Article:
2. Wish I’d known about the alcohol part. Mine are quite tall now, had to tie with some twine to hold together. I will change that to a holiday ribbon. I love your containers.

  3. Hi badger gardener – The strongest-scented of all paperwhites are ‘Ziva’ and ‘Ariel.’ Just one open blossom of these will perfume a room.

    Jessica – I discovered the alcohol trick several years ago, courtesy of the Bulb Research Program at Cornell University. That tiny nip of gin makes all the difference!

  4. Marjean Cline says:

    Oh, thank you SO much for the alcohol trick! Being in the Pacific Northwest without a south facing window, I so rarely force bulbs because they get so gangly. I think the alcohol will be MUCH cheaper than buying a grow-light fixture! (Although that may be something I get for Christmas this year) Does it work for other bulbs like amaryllis?

  5. Hi Marjean – Alcohol-testing by Cornell (and later, by me) was conducted only on paperwhites. I’ve tried it successfully on Chinese Sacred Lilies and the ‘Grand Soleil d’Or’ daffodil, but these two are in the same tropical narcissi family as paperwhites.

    I hope you do get grow-lights. Think of all the blooming houseplants (like African violets) you’ll be able to grow!

  6. Kevin, I just wanted to wish you a very happy Thanksgiving and say that one of the things I’m giving thanks for this year is you!

  7. Kevin, you are so resourceful. The alcohol trick is really handy.

  8. Would the gin trick work for amaryllis too?

  9. Billie – The alcohol-trick has only been tested with tropical narcissi. Amaryllis is in a different family of bulbs.

  10. Am I correct that paperwhites will not bloom again after forcing when planted in the garden?

  11. Hi Sylvia – Narcissus forced in pebbles and water is usually not viable for future bloom. Only bulbs which have been forced in soil (and watered and fed until their foliage naturally withers) can be counted on for subsequent bloom in the outdoor garden.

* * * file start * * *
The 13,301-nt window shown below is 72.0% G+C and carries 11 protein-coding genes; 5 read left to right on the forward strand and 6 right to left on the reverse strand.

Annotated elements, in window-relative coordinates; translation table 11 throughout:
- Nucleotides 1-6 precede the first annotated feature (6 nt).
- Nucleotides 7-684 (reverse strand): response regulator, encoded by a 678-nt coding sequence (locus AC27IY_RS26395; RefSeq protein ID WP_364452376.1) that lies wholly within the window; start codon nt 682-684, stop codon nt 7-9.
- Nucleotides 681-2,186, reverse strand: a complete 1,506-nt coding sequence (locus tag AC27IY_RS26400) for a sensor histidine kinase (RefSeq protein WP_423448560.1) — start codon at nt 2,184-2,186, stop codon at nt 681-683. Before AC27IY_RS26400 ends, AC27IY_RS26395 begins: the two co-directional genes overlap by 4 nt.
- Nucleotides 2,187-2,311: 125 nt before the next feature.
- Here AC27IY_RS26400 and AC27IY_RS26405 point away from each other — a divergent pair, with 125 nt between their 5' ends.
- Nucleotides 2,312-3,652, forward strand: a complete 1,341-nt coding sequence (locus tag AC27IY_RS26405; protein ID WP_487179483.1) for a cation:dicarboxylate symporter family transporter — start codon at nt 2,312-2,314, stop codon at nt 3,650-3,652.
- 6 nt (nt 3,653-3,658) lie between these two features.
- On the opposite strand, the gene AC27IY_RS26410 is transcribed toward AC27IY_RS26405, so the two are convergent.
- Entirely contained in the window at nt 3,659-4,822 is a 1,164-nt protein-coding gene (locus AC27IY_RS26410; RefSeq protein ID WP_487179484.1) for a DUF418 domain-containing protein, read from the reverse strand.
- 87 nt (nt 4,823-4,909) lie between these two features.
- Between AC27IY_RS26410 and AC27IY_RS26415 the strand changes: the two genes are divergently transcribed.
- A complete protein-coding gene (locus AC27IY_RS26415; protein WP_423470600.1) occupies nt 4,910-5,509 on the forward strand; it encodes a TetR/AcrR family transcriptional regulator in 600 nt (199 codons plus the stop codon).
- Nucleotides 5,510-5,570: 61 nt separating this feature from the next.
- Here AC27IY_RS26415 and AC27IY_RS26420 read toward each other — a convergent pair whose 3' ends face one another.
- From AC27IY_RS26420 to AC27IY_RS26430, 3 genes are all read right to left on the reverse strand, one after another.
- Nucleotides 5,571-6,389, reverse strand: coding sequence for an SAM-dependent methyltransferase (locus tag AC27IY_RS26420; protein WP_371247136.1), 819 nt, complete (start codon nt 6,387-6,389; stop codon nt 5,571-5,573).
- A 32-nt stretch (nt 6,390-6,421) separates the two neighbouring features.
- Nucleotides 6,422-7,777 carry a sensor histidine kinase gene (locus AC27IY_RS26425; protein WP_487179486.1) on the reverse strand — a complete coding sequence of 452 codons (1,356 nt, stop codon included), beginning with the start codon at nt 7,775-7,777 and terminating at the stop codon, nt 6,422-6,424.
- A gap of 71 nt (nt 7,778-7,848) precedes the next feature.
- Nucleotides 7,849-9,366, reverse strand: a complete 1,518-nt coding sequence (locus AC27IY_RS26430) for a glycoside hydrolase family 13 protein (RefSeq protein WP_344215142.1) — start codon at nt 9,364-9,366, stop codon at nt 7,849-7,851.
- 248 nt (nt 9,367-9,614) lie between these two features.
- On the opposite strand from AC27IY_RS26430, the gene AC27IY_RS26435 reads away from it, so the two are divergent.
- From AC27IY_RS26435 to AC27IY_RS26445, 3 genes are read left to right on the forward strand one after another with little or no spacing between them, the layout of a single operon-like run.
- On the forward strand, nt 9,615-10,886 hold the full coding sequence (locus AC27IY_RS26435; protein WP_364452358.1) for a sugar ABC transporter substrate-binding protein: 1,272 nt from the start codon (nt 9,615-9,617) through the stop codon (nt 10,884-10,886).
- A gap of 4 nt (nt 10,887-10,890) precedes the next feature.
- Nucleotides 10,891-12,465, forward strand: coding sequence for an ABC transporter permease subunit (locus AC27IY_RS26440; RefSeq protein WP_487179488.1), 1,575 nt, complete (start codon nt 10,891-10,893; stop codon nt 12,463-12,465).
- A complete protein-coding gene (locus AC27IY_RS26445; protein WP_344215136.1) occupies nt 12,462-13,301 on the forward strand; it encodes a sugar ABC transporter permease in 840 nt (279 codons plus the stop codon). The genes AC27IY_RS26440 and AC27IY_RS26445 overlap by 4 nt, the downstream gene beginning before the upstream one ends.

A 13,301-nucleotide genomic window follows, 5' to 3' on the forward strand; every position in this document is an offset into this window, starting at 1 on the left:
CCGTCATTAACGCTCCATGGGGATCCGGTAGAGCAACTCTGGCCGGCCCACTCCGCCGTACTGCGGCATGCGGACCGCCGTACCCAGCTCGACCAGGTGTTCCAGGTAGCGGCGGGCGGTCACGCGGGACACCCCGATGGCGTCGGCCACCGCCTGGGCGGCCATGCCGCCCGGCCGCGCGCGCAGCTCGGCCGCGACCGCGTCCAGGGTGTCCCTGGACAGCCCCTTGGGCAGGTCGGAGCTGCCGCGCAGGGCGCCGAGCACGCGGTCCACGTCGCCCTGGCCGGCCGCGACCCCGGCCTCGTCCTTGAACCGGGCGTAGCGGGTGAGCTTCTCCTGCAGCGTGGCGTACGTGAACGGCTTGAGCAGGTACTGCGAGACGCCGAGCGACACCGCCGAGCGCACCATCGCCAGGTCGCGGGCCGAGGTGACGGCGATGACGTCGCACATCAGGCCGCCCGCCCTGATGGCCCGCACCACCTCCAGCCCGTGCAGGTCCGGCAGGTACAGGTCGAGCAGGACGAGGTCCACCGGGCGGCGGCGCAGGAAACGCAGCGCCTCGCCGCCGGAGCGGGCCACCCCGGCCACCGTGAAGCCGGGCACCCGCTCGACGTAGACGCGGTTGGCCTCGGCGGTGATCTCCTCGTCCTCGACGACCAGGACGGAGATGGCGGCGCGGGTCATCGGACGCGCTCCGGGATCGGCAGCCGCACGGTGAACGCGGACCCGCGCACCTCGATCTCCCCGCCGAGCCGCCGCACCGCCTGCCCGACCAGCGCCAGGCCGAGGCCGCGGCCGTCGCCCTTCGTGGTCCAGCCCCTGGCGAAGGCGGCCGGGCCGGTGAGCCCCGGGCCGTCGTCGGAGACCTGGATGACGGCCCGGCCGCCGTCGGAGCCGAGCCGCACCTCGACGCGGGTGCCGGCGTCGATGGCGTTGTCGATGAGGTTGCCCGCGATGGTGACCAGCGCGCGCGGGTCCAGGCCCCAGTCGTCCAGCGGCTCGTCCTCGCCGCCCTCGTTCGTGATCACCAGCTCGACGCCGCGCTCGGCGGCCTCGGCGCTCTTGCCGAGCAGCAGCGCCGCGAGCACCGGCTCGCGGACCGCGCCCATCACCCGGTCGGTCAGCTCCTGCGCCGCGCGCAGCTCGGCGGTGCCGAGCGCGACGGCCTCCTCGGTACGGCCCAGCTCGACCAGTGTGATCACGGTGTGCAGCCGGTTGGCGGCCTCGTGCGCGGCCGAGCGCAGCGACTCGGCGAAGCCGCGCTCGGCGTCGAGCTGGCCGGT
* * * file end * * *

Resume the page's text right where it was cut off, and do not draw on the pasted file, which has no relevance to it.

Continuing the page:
12. Hi Kevin The mugs are a fun idea for the bulbs. I am off to shop for bulbs and mugs to give as holiday gifts. Being a gardener, I try to do “horticultural gifts ” for friends and family!

    Enjoy the festivities of this holiday season!
    Best regards,

  13. So pretty…I can’t wait for the scent to fill the rooms in my home. The booze trick works so well!
    Did you choose a winner for last week’s contest?
    Thanks–a great log post as always.

  14. For some reason, it tickles me that your narcissus bulbs get top shelf booze.

    I think the most popular Christmas gifts I ever gave were paperwhite bulbs in pretty containers, waiting to bloom in the midst of the gray New England winter. I set them in the gravel dry, kept them cold until I gave them, and gave instructions on forcing and care. My friends and family LOVED them!

  15. I have some bulbs forcing around here in pebbles– what I wonder is…….does your water get stinky after about a week? It does here. Do you completely wash everything periodically, putting the bulbs aside and washing the rocks and bowl? I have had some of the bulbs start sprouting then turn black like rot. Some are going though and are growing well. Thank you.

  16. Mornin` Kevin, at least its still morning here in BC, Canada.
    Kevin could i also use your “Nip of Gin” trick with my Hyacinth
    bulbs, that have now been in the beer fridge since Oct 7th … ?
    Also will my bulbs start to sprout in the fridge, or after I bring
    them out and warm them up ? Hope u had a great TG dinns :)

  17. Kevin,

    The Santa mugs are absolute genius. The are festive and the perfect proportion to cluster on a table as a centerpiece.

    I will steal this idea from you for my next dinner!

  18. Thank you Kevin!! At last I have use for my set of Santa mugs. Love your site and all your wonderful hints. Never heard of the alcohol treatment for bulbs but I will definitely use that information.
    Hope yout Thanksgiving was happy and full of memories to be cherished.

  19. Nancy Shelly says:

    We had Santa mugs when our kids were little. Paint (probably poisonous!) eventually wore off so mugs were replaced for grandchildren who also love them. Are we going to see your home decorated for Christmas? Happy holidays to all!

  20. Cynna – I agree with you — the scent is spectacular! Thanksgiving bulb giveaway winners were announced on Friday. Names are at the top of the post on the homepage.

    p.gilbert – Two things you can do to keep the water sweet. (1) Add a piece of aquarium charcoal to the bowl, vase, or mug. (2) Add alcohol as described above…but only if you are forcing tropical narcissi (i.e., paperwhites).